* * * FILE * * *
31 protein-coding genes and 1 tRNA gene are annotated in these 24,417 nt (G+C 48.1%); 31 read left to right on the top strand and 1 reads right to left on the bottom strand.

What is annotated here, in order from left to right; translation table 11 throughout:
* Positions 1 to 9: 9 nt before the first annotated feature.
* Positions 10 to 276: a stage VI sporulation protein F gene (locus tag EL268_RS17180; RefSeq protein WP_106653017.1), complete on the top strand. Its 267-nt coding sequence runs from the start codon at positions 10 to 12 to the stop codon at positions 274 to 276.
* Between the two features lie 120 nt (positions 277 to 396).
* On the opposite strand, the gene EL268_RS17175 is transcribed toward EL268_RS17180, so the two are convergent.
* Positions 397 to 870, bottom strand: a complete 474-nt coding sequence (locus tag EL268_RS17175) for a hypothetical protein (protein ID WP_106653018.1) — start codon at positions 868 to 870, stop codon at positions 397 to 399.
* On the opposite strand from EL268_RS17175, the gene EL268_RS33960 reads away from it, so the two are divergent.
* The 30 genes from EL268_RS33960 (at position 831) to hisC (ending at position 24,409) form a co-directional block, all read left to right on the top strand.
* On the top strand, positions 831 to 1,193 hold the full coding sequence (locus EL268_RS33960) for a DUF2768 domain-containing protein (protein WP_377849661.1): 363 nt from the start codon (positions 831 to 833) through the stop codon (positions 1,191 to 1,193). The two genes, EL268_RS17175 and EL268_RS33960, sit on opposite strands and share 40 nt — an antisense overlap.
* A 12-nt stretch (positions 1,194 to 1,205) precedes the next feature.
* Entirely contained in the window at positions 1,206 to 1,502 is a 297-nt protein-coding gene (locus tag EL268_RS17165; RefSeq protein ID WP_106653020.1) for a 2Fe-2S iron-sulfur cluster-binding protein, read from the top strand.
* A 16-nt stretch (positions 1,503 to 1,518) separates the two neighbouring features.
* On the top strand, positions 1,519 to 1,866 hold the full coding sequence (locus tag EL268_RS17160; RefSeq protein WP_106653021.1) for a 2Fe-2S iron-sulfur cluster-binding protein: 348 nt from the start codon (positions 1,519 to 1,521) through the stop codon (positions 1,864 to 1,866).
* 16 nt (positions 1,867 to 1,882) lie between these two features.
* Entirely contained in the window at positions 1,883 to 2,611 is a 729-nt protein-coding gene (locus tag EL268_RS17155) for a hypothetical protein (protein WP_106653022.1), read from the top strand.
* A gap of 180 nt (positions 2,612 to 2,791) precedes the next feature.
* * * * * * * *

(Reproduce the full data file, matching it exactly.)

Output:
31 protein-coding genes and 1 tRNA gene are annotated in these 24,417 nt (G+C 48.1%); 31 read left to right on the top strand and 1 reads right to left on the bottom strand.

What is annotated here, in order from left to right; translation table 11 throughout:
* Positions 1 to 9: 9 nt before the first annotated feature.
* Positions 10 to 276: a stage VI sporulation protein F gene (locus tag EL268_RS17180; RefSeq protein WP_106653017.1), complete on the top strand. Its 267-nt coding sequence runs from the start codon at positions 10 to 12 to the stop codon at positions 274 to 276.
* Between the two features lie 120 nt (positions 277 to 396).
* On the opposite strand, the gene EL268_RS17175 is transcribed toward EL268_RS17180, so the two are convergent.
* Positions 397 to 870, bottom strand: a complete 474-nt coding sequence (locus tag EL268_RS17175) for a hypothetical protein (protein ID WP_106653018.1) — start codon at positions 868 to 870, stop codon at positions 397 to 399.
* On the opposite strand from EL268_RS17175, the gene EL268_RS33960 reads away from it, so the two are divergent.
* The 30 genes from EL268_RS33960 (at position 831) to hisC (ending at position 24,409) form a co-directional block, all read left to right on the top strand.
* On the top strand, positions 831 to 1,193 hold the full coding sequence (locus EL268_RS33960) for a DUF2768 domain-containing protein (protein WP_377849661.1): 363 nt from the start codon (positions 831 to 833) through the stop codon (positions 1,191 to 1,193). The two genes, EL268_RS17175 and EL268_RS33960, sit on opposite strands and share 40 nt — an antisense overlap.
* A 12-nt stretch (positions 1,194 to 1,205) precedes the next feature.
* Entirely contained in the window at positions 1,206 to 1,502 is a 297-nt protein-coding gene (locus tag EL268_RS17165; RefSeq protein ID WP_106653020.1) for a 2Fe-2S iron-sulfur cluster-binding protein, read from the top strand.
* A 16-nt stretch (positions 1,503 to 1,518) separates the two neighbouring features.
* On the top strand, positions 1,519 to 1,866 hold the full coding sequence (locus tag EL268_RS17160; RefSeq protein WP_106653021.1) for a 2Fe-2S iron-sulfur cluster-binding protein: 348 nt from the start codon (positions 1,519 to 1,521) through the stop codon (positions 1,864 to 1,866).
* 16 nt (positions 1,867 to 1,882) lie between these two features.
* Entirely contained in the window at positions 1,883 to 2,611 is a 729-nt protein-coding gene (locus tag EL268_RS17155) for a hypothetical protein (protein WP_106653022.1), read from the top strand.
* A gap of 180 nt (positions 2,612 to 2,791) precedes the next feature.